Kiepert maps of Palestine and Jerusalem

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Kiepert maps of Palestine and Jerusalem
Composite map of Palestine
Author(s)Heinrich Kiepert

The Kiepert maps of Palestine and Jerusalem were important scientific mappings of the region of Palestine and mappings of Jerusalem, initially published in 1841 by German cartographer Heinrich Kiepert as the maps accompanying Biblical Researches in Palestine, the magnum opus of the "Father of Biblical Geography", Edward Robinson.[1]



The maps of Palestine were first published in 1841 to accompany the first edition of Biblical Researches in Palestine, and published again in 1856 to accompany the second edition.[2] It has been described as the most important element of Robinson's publication: "Perhaps, Robinson’s most important accomplishment, however, was the drawing of new maps of the whole region. For this purpose he hired a young German map maker, Heinrich Kiepert… Through his efforts the maps of ancient Israel were thoroughly revised and improved; modern cartography of the Holy Land begun."[3][4]

The sources for the map of Palestine were set out by Robinson in the introduction to the first volume of the first edition of his work:[5]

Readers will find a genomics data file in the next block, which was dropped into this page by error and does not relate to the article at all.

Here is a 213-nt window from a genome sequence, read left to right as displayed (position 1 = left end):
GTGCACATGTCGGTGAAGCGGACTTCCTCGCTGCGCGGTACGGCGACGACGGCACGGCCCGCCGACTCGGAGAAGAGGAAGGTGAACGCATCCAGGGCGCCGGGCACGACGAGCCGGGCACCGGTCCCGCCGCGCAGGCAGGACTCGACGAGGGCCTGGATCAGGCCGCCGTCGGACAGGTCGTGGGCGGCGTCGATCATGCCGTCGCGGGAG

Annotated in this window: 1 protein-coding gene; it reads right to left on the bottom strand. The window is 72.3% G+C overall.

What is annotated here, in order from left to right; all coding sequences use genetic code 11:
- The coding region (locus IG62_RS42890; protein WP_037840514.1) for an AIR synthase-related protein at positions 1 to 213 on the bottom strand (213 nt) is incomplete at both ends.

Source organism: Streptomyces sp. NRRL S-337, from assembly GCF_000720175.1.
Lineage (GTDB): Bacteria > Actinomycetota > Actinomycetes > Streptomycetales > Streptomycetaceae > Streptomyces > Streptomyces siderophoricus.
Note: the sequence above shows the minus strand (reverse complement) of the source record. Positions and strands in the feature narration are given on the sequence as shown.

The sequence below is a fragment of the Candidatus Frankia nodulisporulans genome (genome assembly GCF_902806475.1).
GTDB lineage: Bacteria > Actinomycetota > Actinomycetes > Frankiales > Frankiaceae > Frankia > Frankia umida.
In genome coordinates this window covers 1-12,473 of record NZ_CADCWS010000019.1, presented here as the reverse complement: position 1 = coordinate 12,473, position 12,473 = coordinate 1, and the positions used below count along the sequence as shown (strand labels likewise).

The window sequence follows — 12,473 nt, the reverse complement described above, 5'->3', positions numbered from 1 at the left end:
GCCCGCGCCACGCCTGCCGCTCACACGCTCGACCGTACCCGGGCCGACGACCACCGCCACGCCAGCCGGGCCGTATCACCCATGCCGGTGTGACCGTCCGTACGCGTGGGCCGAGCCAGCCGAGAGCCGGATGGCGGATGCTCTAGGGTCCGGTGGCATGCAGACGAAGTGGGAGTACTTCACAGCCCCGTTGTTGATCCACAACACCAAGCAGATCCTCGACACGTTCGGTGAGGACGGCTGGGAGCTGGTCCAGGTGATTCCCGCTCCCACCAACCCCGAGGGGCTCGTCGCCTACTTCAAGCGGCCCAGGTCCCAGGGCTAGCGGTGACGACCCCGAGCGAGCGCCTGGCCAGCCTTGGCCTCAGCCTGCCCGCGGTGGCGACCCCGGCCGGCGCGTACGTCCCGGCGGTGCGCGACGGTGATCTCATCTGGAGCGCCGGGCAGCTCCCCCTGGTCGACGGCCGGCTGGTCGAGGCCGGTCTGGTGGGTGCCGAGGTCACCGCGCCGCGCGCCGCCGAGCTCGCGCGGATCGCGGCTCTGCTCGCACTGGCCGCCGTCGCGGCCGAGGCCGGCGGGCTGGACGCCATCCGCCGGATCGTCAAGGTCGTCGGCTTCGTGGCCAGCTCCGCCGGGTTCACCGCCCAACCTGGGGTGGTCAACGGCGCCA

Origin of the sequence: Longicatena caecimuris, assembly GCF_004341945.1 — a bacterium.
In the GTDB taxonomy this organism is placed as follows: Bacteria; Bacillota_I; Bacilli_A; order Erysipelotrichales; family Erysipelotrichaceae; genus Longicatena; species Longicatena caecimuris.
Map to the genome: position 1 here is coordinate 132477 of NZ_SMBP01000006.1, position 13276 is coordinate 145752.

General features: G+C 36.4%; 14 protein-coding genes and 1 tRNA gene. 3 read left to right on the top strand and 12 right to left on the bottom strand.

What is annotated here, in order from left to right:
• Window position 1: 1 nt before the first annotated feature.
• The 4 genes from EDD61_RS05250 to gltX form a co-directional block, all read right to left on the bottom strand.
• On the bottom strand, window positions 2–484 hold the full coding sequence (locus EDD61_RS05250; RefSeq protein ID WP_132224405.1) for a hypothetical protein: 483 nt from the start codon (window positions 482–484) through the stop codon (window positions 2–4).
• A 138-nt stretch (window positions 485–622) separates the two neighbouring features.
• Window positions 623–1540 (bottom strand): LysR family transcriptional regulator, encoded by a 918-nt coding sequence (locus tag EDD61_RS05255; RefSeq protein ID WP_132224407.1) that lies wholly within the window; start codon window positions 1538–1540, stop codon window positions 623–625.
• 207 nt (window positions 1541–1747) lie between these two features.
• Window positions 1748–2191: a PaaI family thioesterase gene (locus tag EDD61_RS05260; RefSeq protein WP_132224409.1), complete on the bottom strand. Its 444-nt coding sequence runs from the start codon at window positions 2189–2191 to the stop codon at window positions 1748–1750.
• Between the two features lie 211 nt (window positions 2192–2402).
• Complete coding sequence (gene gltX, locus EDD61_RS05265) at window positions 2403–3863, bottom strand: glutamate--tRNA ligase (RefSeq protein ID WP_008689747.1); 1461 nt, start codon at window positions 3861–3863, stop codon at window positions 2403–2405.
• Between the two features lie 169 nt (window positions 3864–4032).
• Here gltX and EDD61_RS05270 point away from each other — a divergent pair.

In the parts of the country visited or seen by us, they have been constructed almost solely from our own routes and observations and the information we were able to collect, brought into connection with known and fixed points. The other portions have been supplied from the best authorities, viz. the form and shores of the Gulfs of the Red Sea, from the chart of Capt. Moresby; the country south of Wady Mûsa and parts of Sinai, so far as known, from Laborde, with corrections from Burckhardt and Rüppell, the coast of Palestine as far north as to 'Akka, and the country around Nazareth, from the great map of Jacotin, compiled from surveys made during the French expedition in A. d. 1799; the positions on the coast being corrected from later astronomical observations. The small tract given of the country east of the Jordan, has been reconstructed from the routes and observations of Burckhardt, compared with those of Seetzen, Irby and Mangles, and a few others of less importance. The whole of Mount Lebanon north of Sidon, is drawn from manuscript maps of Prof. Ehrenberg of Berlin and the Rev. Mr. Bird of the American Mission in Syria, kindly communicated to me for that purpose. The map of the former was used by Berghaus; those of the latter have never been brought before the public… In the construction of the maps, it has been a main principle, to admit no name nor position on mere conjecture, nor without some sufficient positive authority. Where a place is known to exist, though its position is not definitely ascertained, it is marked as uncertain. The operation of this principle has been, to exclude a multitude of names, ancient and modern, which figure at random on most maps of Palestine.